Saturday, September 18, 2010

A new perspective on the Mass



Having come of age in the era just post Vatican II, I never experienced the "old" Mass. Although my parish did have a Communion rail in its chapel, where I received Communion often, my general experience of the Mass growing up was of the groovy variety, with lots of Kumbayas and felt banners. Not that there's anything wrong with that.

So when I got to Rome, I was in for a little spiritual culture shock. Because the churches are so old, the altars are built into the wall under the tabernacle. What does that mean? It means the priest has no choice but to celebrate Mass with his back to the congregation. If you had asked me before my recent pilgrimage to Rome how I would feel about this change of positions, I probably would have expected it to be a little off-putting. Turns out it was anything but.

At the risk of setting myself up for a wave of comments, I have to say that I LOVED attending Mass this way. Why? Because I felt it was a great equalizer. Rather than seeing the priest in a position of power, facing me, almost as if performing for the congregation, I saw him as praying with me. He was facing God as I was facing God. We were in it together, looking heavenward as one rather than looking at each other.

I was fortunate enough to attend multiple Masses in Rome, but the ones with the most impact and where the priest-facing-away situation felt the most powerful, were in St. Peter's Basilica and in Chiesa Nouva at a Mass celebrated in front of the body of St. Philip Neri. Both had an intimate feel -- the Mass at St. Peter's was in a side chapel to Our Lady of Perpetual Help -- and both made me feel as though the priest was one with the congregation, even when the congregation was just me and an OSV colleague (as in St. Peter's).

So that's my new perspective on an old tradition. Let's hear how you feel about this in the comment section?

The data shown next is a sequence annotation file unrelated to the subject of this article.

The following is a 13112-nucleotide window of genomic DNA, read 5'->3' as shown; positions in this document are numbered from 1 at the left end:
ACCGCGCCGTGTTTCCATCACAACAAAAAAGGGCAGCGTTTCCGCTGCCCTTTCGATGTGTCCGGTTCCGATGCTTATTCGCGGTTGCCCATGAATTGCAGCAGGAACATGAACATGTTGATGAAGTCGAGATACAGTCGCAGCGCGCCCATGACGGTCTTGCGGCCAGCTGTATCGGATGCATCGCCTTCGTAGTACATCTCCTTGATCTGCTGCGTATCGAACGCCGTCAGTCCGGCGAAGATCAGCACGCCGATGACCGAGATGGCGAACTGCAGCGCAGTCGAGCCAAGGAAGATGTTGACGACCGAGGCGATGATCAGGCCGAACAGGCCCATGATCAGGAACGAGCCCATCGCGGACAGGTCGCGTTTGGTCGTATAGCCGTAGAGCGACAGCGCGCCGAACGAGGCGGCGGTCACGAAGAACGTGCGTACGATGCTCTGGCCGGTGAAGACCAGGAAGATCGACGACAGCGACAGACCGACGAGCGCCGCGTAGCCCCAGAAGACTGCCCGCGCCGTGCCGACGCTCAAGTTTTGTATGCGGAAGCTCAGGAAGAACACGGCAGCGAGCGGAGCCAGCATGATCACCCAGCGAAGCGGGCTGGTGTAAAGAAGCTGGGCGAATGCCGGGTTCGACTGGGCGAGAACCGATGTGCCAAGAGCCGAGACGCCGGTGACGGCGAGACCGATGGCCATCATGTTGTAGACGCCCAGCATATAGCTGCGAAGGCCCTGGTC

4 comments:

Janette Dolores said...

I attended a mass in this fashion--with the priest's back to the congregation--once. It felt different, and I liked it. It felt more unifying--as in a congregation of worshipers praying together, versus a shepherd leading his flock in prayer to the ultimate shepherd. While I appreciate the beautiful structure of the usual order of mass--with the priest facing the parishioners, the heightened feeling of community I felt during that one particular mass has stayed with me years later.

FrMike said...

Mary, there's a strong movement in the Church these days to return to this way of celebrating--for the reasons you and Janette give. The proponents refer to it as Mass "ad orientem" (toward the East), from the customary orientation of our churches (congregation facing eastward). Maybe you've got a future column here.

Fran said...

Mary, as always I am grateful for your perspective.

I remember the pre-conciliar rite from my earlier years. It is not something that I have missed. I left as things were changing, as a disenfranchised and angry 14 year old- angry with a lot of things that church got lumped into. As a result, I missed pretty much all the kumbiyah years.

Fast forward to late September 1990 and my return to church. I was really taken with the liturgy as something that I was participating in in a new way. (I should point out that the first mass I was present at after 18 years was in Medjugorje, hardly a bastion of liberal Catholicism)

In any event, I am skeptical of a return to this, but your words, as are so often the case, cause for me to pause before rushing to judgment. I am very involved in liturgy and liturgical planning, so all of the impending change are important to me in many ways.

Thank you for your perspective always and for your wise and prayerful presence in the world. You have given me something to ponder as I consider this all.

Mary DeTurris Poust said...

Thanks for the comments on this. I actually feel like I want to respond in a longer post rather than a comment, so watch for that. As soon as I can find time to think and write about it...